Essentially, many of the problems Ambrosie inherited still remain. But a broadcast agreement isn’t one of them as the CFL and TSN reached a new multi-year deal Thursday.

The move was essential to the CFL, considering there’s no way the league could move forward without it.

Meanwhile, Ambrosie has continued to aggressively spearhead the CFL 2.0 initiative. After signing an agreement with Mexico’s Liga de Futbol Americano Professional during Grey Cup week in Edmonton last year, Ambrosie has secured partnerships with 10 other international football associations and plans to hold a series of global combines in Europe, Mexico and Japan.

“It was, without a doubt, a different year of the three I’ve had in this role,” Ambrosie said. “Sometimes you’re doing the things you want to do and that’s really the forward-looking things … and it’s so exciting and you get to spend a lot of your personal energy on that.

“And there are times you have to do the stuff you have to do. It’s more of the blocking and tackling and I think this was a year a lot like that. They’re both necessary parts of an executive’s life, you have to be able to move between the want-to-dos and the have-to-dos but I’ll tell you the want-to-dos, that’s the beacon, that’s the North star, that’s what keeps you going.”

Ambrosie said the CFL must work on improving its relationship with the CFLPA.

“I’ve been talking to our Players’ Association friends on a way to embrace them in our 2.0 strategy … and make them a part of it,” he said. “We want our players to do better, we want them to make more money, we want them to have a better future for their families.

“There’s a way to do this if we only put our heads together.”

It was another tough season for the CFL in Toronto. The Argonauts (4-14) missed the playoffs for the second straight year and again were plagued by poor attendance, attracting less than 10,000 spectators for one game at BMO Field.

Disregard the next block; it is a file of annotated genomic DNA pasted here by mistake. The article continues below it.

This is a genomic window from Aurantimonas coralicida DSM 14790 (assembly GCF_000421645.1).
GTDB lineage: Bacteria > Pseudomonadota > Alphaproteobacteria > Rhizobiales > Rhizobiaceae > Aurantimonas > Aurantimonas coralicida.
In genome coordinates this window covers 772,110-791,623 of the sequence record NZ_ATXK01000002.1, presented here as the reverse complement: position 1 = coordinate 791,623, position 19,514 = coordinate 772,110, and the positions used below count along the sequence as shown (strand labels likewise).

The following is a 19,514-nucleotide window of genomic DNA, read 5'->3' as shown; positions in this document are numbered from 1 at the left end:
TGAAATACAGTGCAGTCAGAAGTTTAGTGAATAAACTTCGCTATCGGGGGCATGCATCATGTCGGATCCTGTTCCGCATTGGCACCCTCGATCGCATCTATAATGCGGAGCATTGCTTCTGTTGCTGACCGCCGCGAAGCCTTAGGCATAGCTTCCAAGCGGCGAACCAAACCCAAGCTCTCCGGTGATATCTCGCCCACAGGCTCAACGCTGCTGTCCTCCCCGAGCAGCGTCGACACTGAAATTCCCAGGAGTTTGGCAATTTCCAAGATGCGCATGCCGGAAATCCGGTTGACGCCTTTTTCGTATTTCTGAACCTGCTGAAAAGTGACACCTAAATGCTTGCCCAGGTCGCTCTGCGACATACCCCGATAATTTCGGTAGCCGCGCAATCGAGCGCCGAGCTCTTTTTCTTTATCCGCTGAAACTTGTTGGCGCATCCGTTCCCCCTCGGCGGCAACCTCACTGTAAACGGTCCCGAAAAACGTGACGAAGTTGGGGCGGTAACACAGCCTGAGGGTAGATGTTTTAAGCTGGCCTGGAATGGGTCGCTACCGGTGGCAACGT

Yet Ambrosie said he feels good about the franchise’s future under the ownership of Maple Leaf Sports and Entertainment.

Ambrosie also feels it’s crucial for the CFL to grow the game nationally at the youth level. On Thursday, the league and Football Canada unveiled CFL Futures, a new development program for youth between the ages of eight and 13.

“This is one of the most critical aspects of our plan, to get more kids playing the game,” Ambrosie said. “And if you don’t think it’s important then you’re missing something because football is different than another sport.

“It’s the most inclusive game, it’s the game every kid can play. Every kid can go to a football field and find a home on a team.”

Ambrosie added it’s important for the CFL to also attract new Canadians.

“We’re about inclusion and the most welcoming nation on the planet,” he said. ”That approach … will pay handsome dividends in the years ahead.

“This is Canada. What’s happening in Calgary this week is Canada. This league stands for everything that’s good about this country.”